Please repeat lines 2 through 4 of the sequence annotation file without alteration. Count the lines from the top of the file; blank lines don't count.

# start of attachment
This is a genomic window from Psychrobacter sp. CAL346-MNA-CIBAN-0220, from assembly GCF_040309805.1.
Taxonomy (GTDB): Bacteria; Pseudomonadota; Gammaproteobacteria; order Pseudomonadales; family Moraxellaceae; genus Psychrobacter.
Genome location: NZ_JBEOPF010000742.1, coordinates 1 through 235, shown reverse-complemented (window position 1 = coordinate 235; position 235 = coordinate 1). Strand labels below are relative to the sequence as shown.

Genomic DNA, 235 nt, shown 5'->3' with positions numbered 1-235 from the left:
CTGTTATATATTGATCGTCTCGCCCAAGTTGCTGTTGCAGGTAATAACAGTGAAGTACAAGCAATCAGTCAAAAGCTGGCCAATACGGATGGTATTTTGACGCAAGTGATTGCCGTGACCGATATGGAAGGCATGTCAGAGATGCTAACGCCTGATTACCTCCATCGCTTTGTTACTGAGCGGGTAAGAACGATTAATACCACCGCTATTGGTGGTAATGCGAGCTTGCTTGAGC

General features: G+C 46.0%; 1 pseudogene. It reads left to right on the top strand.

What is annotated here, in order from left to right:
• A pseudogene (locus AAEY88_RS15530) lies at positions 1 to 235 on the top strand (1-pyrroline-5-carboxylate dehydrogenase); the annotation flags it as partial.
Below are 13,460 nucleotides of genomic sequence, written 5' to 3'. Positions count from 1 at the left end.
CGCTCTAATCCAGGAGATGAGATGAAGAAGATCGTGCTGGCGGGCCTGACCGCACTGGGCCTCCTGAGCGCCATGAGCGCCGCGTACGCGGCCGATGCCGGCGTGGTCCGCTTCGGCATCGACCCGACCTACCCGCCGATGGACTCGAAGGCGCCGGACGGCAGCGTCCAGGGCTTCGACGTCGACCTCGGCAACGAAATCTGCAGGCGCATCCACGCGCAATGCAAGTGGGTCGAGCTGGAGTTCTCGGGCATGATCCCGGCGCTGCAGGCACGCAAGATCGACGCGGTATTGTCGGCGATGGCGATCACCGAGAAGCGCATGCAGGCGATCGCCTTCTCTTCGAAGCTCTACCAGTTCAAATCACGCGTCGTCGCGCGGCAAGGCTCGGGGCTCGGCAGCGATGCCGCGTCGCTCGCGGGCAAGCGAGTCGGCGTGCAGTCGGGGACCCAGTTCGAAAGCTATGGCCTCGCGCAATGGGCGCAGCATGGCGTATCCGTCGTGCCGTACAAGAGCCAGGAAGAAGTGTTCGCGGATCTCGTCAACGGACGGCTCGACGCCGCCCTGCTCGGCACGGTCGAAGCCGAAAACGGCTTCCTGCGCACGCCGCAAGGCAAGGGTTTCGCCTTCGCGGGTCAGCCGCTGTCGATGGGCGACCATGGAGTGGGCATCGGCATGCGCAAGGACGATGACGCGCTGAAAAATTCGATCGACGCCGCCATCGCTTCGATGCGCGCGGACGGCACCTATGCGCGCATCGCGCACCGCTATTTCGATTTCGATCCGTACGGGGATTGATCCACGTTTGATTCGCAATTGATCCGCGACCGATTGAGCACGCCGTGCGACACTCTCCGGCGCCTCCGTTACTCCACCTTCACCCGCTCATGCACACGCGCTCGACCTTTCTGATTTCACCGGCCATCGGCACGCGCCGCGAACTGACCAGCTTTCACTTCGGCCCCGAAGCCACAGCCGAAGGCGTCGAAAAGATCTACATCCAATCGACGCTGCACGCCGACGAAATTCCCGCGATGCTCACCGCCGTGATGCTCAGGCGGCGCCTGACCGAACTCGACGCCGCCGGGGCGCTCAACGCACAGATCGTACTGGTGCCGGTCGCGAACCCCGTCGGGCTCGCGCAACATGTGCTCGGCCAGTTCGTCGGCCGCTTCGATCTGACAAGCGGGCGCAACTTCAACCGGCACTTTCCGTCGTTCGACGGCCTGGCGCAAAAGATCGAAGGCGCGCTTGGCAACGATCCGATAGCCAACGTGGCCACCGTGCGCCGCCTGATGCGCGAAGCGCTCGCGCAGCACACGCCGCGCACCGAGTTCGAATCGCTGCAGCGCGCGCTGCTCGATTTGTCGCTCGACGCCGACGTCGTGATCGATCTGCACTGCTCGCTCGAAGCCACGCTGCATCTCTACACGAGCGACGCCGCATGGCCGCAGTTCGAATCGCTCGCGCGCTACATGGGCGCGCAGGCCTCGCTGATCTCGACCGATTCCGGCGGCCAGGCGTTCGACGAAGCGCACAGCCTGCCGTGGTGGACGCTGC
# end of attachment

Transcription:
Taxonomy (GTDB): Bacteria; Pseudomonadota; Gammaproteobacteria; order Pseudomonadales; family Moraxellaceae; genus Psychrobacter.
Genome location: NZ_JBEOPF010000742.1, coordinates 1 through 235, shown reverse-complemented (window position 1 = coordinate 235; position 235 = coordinate 1). Strand labels below are relative to the sequence as shown.

Genomic DNA, 235 nt, shown 5'->3' with positions numbered 1-235 from the left: